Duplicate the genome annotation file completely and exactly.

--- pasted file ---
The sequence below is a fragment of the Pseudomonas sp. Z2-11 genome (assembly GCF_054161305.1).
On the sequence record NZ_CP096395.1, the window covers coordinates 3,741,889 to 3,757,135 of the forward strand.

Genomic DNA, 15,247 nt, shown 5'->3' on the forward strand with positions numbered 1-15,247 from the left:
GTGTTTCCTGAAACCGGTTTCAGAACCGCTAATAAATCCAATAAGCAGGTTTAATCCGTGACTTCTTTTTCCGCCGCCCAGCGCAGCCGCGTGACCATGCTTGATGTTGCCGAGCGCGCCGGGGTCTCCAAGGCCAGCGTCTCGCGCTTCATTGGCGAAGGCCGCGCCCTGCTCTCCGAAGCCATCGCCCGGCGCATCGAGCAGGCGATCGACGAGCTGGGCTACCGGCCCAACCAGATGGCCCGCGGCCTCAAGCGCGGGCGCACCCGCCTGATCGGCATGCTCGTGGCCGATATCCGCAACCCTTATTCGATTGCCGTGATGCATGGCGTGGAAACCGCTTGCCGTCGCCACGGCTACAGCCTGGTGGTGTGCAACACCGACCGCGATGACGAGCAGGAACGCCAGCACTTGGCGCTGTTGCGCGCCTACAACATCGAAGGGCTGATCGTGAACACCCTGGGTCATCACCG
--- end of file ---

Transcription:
The sequence below is a fragment of the Pseudomonas sp. Z2-11 genome (assembly GCF_054161305.1).
On the sequence record NZ_CP096395.1, the window covers coordinates 3,741,889 to 3,757,135 of the forward strand.

Genomic DNA, 15,247 nt, shown 5'->3' on the forward strand with positions numbered 1-15,247 from the left:
GTGTTTCCTGAAACCGGTTTCAGAACCGCTAATAAATCCAATAAGCAGGTTTAATCCGTGACTTCTTTTTCCGCCGCCCAGCGCAGCCGCGTGACCATGCTTGATGTTGCCGAGCGCGCCGGGGTCTCCAAGGCCAGCGTCTCGCGCTTCATTGGCGAAGGCCGCGCCCTGCTCTCCGAAGCCATCGCCCGGCGCATCGAGCAGGCGATCGACGAGCTGGGCTACCGGCCCAACCAGATGGCCCGCGGCCTCAAGCGCGGGCGCACCCGCCTGATCGGCATGCTCGTGGCCGATATCCGCAACCCTTATTCGATTGCCGTGATGCATGGCGTGGAAACCGCTTGCCGTCGCCACGGCTACAGCCTGGTGGTGTGCAACACCGACCGCGATGACGAGCAGGAACGCCAGCACTTGGCGCTGTTGCGCGCCTACAACATCGAAGGGCTGATCGTGAACACCCTGGGTCATCACCG